The Left-sided Angel greets visitors beside the south entrance to the Parks Library. Designed by Stephen DeStaebler in 1986, the 465-pound cast bronze sculpture stands eight feet high on a six foot pedestal. DeStaebler, a Midwest-born artist living in Berkeley, California, created the figure with limbs missing from its right side to symbolize the fragility of the human condition. Indeed, a consistent theme of the artist's work is the precariousness of people's place on earth. According to the artist, "Everyone when they were a kid, stood on one leg. It takes a lot of balance. And the idea of balance with this piece is very important, because it contributes to a sense of precariousness. The ability of the angel to remain upright affirms the ability of mankind to stay in balance." The angel was commissioned as part of Iowa's Art in State Buildings Program, with additional funding from Phi Kappa Phi Honor Society.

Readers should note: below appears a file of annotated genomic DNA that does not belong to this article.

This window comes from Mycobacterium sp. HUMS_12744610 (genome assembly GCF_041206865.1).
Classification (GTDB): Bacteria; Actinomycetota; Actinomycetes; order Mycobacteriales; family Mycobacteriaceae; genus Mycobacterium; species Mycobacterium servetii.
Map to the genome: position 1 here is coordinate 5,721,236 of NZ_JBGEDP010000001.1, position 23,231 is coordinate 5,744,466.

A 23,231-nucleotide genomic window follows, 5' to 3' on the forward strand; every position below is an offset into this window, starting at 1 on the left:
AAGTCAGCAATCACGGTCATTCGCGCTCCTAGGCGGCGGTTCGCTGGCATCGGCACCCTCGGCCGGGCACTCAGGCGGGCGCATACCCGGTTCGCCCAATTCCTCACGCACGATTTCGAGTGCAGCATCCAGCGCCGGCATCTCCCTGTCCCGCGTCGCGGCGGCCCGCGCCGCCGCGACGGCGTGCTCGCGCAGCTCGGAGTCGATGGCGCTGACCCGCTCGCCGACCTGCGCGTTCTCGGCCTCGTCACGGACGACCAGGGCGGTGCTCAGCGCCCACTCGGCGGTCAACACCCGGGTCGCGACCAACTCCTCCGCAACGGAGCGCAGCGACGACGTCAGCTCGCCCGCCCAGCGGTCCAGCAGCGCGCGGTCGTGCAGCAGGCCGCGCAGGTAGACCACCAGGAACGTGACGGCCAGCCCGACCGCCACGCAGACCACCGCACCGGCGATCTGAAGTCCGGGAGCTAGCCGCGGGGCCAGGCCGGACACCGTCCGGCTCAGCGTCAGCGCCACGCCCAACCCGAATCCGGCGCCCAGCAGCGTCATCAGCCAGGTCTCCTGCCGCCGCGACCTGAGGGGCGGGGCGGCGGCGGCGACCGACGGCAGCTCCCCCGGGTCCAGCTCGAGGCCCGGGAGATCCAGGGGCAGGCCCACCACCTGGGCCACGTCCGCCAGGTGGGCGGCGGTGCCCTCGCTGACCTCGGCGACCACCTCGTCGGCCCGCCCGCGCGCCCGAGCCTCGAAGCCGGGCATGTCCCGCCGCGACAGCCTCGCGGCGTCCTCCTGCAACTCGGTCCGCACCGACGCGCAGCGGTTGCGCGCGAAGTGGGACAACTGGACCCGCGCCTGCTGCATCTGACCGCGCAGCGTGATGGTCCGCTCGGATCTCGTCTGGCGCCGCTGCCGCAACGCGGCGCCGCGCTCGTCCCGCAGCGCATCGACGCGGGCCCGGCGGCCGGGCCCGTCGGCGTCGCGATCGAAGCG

Stephen DeStaebler was born in St. Louis, Missouri in 1933. He received his A.B. from Princeton University in 1954, and his M.A. from the University of California at Berkeley in 1961. Since the angel was erected in front of the Library, it has elicited more than its fair share of reactions, just as one of the jurors who helped select the commission predicted: "... this university is going to grow as a result of this experience; a little cognitive dissonance is good for everyone." The juror was Dr. B.J. Nierengarten-Smith, director, Laumeier Sculpture Garden, St. Louis, Missouri. As the artist responds: "I get the best reactions to my work from people who aren't artistic and react from the gut. From my point of view, a piece is working when it provokes reaction, whether positive or negative. What's not so great is when people don't react at all. That means there's no emotional punch."
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